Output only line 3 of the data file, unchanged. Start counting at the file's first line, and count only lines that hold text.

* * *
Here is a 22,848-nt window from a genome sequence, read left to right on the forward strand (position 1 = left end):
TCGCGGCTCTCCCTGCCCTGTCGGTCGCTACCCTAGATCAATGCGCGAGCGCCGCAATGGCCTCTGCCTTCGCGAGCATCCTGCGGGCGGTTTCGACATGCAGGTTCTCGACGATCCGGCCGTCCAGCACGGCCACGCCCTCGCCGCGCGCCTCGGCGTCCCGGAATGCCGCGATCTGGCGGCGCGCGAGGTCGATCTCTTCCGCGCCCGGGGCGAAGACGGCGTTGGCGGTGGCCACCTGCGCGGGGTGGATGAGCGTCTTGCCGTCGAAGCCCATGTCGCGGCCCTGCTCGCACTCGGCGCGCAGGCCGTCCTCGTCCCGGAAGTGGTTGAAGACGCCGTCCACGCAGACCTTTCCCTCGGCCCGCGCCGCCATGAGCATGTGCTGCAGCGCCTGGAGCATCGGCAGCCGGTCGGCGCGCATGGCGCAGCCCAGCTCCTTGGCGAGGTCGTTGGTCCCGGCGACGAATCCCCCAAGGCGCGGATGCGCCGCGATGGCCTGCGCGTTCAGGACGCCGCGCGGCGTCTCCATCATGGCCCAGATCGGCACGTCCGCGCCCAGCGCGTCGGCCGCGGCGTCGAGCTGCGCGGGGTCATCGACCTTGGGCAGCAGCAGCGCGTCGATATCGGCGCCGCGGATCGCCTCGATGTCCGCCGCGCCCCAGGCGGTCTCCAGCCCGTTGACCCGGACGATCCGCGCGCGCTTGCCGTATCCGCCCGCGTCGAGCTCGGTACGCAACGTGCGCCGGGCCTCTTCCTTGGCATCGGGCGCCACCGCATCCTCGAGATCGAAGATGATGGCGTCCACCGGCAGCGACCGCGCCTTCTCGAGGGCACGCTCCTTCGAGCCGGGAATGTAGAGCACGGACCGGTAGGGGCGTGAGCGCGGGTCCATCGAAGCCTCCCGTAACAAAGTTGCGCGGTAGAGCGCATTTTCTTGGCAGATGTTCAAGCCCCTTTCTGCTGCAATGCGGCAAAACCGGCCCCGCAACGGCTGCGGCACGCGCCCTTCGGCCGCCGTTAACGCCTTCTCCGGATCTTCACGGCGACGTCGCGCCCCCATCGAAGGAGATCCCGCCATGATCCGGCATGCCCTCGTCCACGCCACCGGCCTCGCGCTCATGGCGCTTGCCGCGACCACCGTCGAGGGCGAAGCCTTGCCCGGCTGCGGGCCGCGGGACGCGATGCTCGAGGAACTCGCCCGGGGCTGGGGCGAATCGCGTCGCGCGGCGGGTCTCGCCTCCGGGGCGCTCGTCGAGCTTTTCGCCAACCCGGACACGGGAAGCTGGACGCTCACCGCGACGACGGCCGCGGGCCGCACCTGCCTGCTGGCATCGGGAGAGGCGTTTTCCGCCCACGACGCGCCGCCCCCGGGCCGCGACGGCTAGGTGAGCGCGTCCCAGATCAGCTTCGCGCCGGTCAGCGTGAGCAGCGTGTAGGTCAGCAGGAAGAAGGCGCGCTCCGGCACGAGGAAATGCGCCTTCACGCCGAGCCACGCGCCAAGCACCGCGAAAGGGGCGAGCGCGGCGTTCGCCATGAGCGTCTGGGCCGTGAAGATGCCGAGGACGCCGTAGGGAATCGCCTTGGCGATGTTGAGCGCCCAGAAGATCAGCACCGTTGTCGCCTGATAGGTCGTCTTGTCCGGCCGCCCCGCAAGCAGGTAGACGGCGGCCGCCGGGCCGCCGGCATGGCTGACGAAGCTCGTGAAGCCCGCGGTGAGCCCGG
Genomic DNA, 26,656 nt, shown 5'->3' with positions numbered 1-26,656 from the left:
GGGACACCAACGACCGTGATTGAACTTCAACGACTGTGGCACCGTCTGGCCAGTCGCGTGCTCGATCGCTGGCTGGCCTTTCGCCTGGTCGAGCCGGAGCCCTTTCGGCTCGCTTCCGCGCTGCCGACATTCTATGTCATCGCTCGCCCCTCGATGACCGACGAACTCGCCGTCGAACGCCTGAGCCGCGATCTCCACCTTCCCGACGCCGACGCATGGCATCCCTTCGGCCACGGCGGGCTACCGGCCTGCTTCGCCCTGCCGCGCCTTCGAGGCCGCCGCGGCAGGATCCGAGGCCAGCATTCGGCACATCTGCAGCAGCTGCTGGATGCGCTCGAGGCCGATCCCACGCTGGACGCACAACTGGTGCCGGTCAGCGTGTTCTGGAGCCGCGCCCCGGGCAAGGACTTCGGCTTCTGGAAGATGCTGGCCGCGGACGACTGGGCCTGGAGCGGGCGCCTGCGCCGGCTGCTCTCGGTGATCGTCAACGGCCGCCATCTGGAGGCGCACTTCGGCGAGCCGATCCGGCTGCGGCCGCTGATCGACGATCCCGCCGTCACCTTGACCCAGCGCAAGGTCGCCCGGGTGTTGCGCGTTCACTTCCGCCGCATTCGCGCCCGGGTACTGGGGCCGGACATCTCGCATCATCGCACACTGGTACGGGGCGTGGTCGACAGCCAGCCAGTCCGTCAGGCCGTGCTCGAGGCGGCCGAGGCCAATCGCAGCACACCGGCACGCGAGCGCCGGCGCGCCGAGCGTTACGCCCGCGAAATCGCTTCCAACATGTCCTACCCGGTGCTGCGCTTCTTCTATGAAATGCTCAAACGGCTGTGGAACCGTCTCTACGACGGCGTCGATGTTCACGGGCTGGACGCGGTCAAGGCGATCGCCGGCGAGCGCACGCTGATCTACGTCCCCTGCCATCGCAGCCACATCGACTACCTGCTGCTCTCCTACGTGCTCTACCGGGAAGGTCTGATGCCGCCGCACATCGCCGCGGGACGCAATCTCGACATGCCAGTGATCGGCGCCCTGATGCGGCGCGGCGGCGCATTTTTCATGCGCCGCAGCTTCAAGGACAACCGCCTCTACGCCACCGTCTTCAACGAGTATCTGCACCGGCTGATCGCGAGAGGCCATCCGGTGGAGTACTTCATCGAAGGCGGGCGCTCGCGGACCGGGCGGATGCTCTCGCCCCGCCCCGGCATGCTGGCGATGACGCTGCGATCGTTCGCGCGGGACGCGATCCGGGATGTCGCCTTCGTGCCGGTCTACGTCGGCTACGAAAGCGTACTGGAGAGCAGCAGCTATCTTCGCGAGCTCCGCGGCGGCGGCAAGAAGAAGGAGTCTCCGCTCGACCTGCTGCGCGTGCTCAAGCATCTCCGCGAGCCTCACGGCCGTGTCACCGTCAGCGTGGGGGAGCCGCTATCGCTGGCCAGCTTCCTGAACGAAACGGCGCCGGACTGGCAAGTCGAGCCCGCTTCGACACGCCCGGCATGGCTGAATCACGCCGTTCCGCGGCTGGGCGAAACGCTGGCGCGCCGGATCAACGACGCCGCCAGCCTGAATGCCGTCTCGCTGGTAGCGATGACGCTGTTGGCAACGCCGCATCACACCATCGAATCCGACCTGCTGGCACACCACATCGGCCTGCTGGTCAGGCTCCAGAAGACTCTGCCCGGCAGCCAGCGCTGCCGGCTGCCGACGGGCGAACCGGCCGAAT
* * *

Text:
Genomic DNA, 26,656 nt, shown 5'->3' with positions numbered 1-26,656 from the left: